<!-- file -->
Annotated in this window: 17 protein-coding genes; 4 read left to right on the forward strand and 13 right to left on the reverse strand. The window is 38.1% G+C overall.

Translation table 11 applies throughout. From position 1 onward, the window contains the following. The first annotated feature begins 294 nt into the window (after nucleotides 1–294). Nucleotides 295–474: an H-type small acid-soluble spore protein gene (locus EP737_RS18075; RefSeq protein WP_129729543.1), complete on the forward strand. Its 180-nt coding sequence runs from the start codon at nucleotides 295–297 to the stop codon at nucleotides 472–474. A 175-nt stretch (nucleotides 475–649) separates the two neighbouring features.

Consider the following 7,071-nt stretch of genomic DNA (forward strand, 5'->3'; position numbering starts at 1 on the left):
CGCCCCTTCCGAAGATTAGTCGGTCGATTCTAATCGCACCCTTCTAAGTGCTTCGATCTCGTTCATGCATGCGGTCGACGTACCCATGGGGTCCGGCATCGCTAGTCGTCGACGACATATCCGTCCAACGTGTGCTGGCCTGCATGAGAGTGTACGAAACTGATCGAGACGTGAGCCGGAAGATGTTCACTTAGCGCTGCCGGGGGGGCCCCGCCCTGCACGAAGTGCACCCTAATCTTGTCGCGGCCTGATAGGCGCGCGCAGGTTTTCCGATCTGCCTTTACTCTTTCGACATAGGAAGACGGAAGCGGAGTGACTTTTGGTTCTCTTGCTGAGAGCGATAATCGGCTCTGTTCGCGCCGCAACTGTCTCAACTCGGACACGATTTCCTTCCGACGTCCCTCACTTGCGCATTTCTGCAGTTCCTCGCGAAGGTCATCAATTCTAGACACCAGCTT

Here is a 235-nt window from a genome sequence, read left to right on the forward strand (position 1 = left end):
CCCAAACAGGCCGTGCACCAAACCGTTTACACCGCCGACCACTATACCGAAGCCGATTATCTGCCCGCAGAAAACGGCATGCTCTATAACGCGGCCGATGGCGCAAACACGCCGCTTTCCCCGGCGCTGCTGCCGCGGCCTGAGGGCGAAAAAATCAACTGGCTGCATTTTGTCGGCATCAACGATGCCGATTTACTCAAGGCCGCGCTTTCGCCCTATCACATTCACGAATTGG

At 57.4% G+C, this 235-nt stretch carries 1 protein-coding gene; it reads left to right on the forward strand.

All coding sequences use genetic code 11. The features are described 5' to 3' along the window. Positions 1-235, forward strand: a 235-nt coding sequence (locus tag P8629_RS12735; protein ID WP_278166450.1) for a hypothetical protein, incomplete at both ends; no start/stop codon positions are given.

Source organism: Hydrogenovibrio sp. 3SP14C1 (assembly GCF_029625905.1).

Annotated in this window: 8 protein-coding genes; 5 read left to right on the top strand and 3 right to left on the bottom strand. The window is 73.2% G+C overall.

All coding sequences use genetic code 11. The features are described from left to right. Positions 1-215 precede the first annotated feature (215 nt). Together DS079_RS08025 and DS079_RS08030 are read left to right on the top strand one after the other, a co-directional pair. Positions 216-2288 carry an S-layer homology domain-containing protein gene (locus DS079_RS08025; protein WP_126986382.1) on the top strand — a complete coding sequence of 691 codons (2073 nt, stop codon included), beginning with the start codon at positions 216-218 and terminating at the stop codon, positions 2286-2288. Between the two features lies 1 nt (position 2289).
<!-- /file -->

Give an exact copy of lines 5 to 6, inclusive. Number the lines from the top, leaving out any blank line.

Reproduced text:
Here is a 235-nt window from a genome sequence, read left to right on the forward strand (position 1 = left end):
CCCAAACAGGCCGTGCACCAAACCGTTTACACCGCCGACCACTATACCGAAGCCGATTATCTGCCCGCAGAAAACGGCATGCTCTATAACGCGGCCGATGGCGCAAACACGCCGCTTTCCCCGGCGCTGCTGCCGCGGCCTGAGGGCGAAAAAATCAACTGGCTGCATTTTGTCGGCATCAACGATGCCGATTTACTCAAGGCCGCGCTTTCGCCCTATCACATTCACGAATTGG